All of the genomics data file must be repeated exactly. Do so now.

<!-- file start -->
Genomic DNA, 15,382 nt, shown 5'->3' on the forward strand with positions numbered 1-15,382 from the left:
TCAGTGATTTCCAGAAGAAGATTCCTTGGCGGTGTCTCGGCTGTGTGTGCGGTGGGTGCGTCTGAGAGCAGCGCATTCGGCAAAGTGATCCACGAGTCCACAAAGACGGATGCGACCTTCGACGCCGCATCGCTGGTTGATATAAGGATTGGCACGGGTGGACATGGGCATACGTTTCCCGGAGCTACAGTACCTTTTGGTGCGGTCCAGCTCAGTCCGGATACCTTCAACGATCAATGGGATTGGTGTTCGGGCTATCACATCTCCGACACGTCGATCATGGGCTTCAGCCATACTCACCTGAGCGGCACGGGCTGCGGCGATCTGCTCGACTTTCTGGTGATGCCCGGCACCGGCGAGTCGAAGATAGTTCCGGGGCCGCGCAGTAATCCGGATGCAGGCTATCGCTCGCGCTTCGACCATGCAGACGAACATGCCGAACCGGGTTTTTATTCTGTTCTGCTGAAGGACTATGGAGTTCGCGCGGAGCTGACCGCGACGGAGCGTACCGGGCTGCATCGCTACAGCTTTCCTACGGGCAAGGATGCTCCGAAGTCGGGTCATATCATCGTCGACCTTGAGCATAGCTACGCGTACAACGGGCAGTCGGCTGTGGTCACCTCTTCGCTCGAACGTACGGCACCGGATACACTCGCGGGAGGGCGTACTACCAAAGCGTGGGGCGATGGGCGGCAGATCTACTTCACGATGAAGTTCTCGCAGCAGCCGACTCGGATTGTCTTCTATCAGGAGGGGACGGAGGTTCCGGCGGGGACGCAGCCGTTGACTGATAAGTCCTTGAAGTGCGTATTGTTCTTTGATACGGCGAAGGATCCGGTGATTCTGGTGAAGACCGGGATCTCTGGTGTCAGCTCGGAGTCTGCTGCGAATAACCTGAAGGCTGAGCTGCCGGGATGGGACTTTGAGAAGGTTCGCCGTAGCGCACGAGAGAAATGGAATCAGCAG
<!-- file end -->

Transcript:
Genomic DNA, 15,382 nt, shown 5'->3' on the forward strand with positions numbered 1-15,382 from the left:
TCAGTGATTTCCAGAAGAAGATTCCTTGGCGGTGTCTCGGCTGTGTGTGCGGTGGGTGCGTCTGAGAGCAGCGCATTCGGCAAAGTGATCCACGAGTCCACAAAGACGGATGCGACCTTCGACGCCGCATCGCTGGTTGATATAAGGATTGGCACGGGTGGACATGGGCATACGTTTCCCGGAGCTACAGTACCTTTTGGTGCGGTCCAGCTCAGTCCGGATACCTTCAACGATCAATGGGATTGGTGTTCGGGCTATCACATCTCCGACACGTCGATCATGGGCTTCAGCCATACTCACCTGAGCGGCACGGGCTGCGGCGATCTGCTCGACTTTCTGGTGATGCCCGGCACCGGCGAGTCGAAGATAGTTCCGGGGCCGCGCAGTAATCCGGATGCAGGCTATCGCTCGCGCTTCGACCATGCAGACGAACATGCCGAACCGGGTTTTTATTCTGTTCTGCTGAAGGACTATGGAGTTCGCGCGGAGCTGACCGCGACGGAGCGTACCGGGCTGCATCGCTACAGCTTTCCTACGGGCAAGGATGCTCCGAAGTCGGGTCATATCATCGTCGACCTTGAGCATAGCTACGCGTACAACGGGCAGTCGGCTGTGGTCACCTCTTCGCTCGAACGTACGGCACCGGATACACTCGCGGGAGGGCGTACTACCAAAGCGTGGGGCGATGGGCGGCAGATCTACTTCACGATGAAGTTCTCGCAGCAGCCGACTCGGATTGTCTTCTATCAGGAGGGGACGGAGGTTCCGGCGGGGACGCAGCCGTTGACTGATAAGTCCTTGAAGTGCGTATTGTTCTTTGATACGGCGAAGGATCCGGTGATTCTGGTGAAGACCGGGATCTCTGGTGTCAGCTCGGAGTCTGCTGCGAATAACCTGAAGGCTGAGCTGCCGGGATGGGACTTTGAGAAGGTTCGCCGTAGCGCACGAGAGAAATGGAATCAGCAG